9 thoughts on “Mysteries Of Flight: Who Was Really First To Fly?

  1. Your article is soft-soaping history. The Wrights, beyond pursuing competitors via patent infringement suits, forced the Smithsonian to support their claim to first flight via contractual agreement. History has been warped ever since by their selfish pursuits. Gustave Whitehead, from available evidence, is the true first flyer.

  2. I believe it was Orville and Wilbur Wright who established beyond doubt, between December 17 1903 and early 1905, that it was possible for a mechine designed and built by man, rather than The Almighty, to:

    1. Sustain level (not just gliding) flight; supported in the air through no other agency than the dynamic reaction of the onrushing atmosphere upon the wings of said machine, while

    2. Propelled in level flight through the atmosphere by no agency other than a self-contained on-board power source (I.e engine), and that furthermore it was possible for

    3. The operator (I.e pilot) to maintain full control of, and maneuver said machine at will.

    While others may have been experimenting with flying machines before the pioneering flights of the Wright Brothers, there is no evidence that anybody fully demonstrated that manned, powered, level sustained flight was possible as had Orville and Wilbur Wright by early 1905.

  3. Clearly, whatever one wants to believe, anyone who believes someone besides the Wrights achieved flight has to believe they did so, left behind no creditable evidence or witnesses, and most importantly, after achieving their miracle they never tried again, were never again successful and went on to lives of obscurity without aerodynamic note until it became profitable to publish in the tabloids. Icarus had as valid a claim as *ALL* the rest of them.

  4. Besides, one has to consider the facts that the Wrights built their own ‘Wind Tunnel’ and carried out many hundreds of experiments to establish Lift and Drag requirements and tested many (glider) type flying models to support their findings, like any well established airplane manufacturer will do today. It was not an accidental or one off flight on 17 Dec 1903, but was a convincing demonstration of ‘proof of well tested concept’ in a ‘controlled, at pilot’s will, engine-powered and sustained’ flight of real aeroplane, and further, it could be replicated on demand. Also the basic ‘model’ could improved upon!…right uptil today’s Jet-age and beyond. The Wrights were the first to get it Right! I rest my case!!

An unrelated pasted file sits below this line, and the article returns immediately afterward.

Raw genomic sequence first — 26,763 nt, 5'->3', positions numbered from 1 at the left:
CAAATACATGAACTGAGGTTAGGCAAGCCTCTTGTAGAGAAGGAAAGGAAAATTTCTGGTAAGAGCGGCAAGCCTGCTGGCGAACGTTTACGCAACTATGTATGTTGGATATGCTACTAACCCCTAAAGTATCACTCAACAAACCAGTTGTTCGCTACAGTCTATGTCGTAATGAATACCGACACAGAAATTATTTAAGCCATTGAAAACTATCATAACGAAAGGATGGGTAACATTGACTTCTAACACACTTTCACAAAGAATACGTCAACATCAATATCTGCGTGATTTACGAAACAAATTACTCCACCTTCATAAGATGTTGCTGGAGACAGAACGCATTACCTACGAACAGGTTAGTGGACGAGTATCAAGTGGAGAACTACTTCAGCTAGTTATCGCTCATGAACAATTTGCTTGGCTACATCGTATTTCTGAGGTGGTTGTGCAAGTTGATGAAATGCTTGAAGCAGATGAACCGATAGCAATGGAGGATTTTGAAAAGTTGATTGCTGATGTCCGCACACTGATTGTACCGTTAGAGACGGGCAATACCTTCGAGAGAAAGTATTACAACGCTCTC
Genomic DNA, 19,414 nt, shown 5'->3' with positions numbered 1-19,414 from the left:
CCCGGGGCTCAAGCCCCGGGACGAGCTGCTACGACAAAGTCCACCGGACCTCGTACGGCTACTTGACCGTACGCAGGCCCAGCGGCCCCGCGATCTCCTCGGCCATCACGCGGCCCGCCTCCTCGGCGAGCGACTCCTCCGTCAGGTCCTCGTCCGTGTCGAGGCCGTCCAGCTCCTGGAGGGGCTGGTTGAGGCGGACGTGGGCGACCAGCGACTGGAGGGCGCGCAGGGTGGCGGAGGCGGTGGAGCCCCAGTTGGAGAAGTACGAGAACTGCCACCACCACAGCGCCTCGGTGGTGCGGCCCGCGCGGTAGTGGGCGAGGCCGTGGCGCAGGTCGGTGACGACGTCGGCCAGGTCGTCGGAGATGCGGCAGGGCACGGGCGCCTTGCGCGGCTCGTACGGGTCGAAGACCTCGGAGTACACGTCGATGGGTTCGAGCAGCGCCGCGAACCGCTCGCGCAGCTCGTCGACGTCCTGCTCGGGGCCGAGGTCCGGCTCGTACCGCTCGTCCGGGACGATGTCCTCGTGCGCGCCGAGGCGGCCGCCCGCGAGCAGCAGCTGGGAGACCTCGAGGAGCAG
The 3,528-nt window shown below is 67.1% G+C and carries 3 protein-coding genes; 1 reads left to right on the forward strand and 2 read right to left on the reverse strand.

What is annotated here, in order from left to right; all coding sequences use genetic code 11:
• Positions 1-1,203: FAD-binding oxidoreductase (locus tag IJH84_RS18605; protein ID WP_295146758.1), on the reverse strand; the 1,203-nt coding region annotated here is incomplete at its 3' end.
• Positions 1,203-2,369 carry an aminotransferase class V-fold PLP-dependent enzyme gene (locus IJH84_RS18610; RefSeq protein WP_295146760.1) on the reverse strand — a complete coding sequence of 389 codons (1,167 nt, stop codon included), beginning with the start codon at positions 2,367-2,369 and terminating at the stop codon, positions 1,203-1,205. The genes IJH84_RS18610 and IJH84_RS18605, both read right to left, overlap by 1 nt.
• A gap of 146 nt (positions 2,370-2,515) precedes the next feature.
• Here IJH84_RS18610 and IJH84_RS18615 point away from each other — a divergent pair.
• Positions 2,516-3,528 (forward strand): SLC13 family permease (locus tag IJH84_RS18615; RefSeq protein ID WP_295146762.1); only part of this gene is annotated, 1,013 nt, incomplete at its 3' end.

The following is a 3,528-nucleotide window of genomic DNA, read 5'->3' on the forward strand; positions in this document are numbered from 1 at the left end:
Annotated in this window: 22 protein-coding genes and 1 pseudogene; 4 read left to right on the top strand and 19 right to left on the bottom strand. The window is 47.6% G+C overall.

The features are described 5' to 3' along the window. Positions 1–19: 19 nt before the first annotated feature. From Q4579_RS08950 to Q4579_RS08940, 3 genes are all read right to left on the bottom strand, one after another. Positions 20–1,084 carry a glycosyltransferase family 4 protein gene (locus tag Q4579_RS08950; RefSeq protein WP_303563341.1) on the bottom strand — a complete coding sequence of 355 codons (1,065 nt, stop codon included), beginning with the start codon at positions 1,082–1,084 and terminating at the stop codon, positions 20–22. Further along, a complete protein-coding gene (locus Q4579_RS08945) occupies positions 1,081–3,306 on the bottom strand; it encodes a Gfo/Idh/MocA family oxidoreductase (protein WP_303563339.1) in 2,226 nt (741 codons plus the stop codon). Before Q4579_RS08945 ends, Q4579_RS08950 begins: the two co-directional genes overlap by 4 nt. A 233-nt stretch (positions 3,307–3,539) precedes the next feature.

5. Ironically enough, if we, ourselves, weren’t so keen to attribute fame, to put names on buildings and faces on stamps (and licenses), then it really wouldn’t matter who was first. All that would matter would be the fact that mankind achieved powered and controlled flight. We’re feeding our own controversy. Maybe if we focused less on individuals and on singling people out, and more on what we can do together, we could actually achieve a lot more. But that doesn’t seem to be fashionable today.

  6. My father, born in Moscow Russia in 1890, claims he learned to fly in 1909 and attended a “school of aviation” in Paris France where they built their own air machines and that he went on to give “exhibitions of flying” in Russia. He often expressed respect for what the Wright’s did and how they worked at it, while acknowledging the feats of many many others not well recorded in history. And, on that note we rarely accord the respect and admiration due the “mechanics” the wrench benders, the applicators of dope and fabric: Charles E. Taylor comes to mind. Anyone ever heard of him? Not many of you I suspect. He was a ‘wrench” for the Wright’s.

  7. New research in France supports Adler’s claims. He was convinced his flying machine would prove decisive in any war and so turned to the army for the funding of his three machines.
    On the day of the big test all the top brass turned out, even though the weather was atrocious. The plane was due to fly a circuit around a race track but crashed in a gust of wind at the second corner. The generals upped and left and pulled the funding plug, while classifying it all top-secret (this was after the 1870 war and France was determined to rebuild a strong army, while Germany sent over hundreds of spies.
    Adler refused non-military funding for further development and that was that, until 100 year old documents were declassified.

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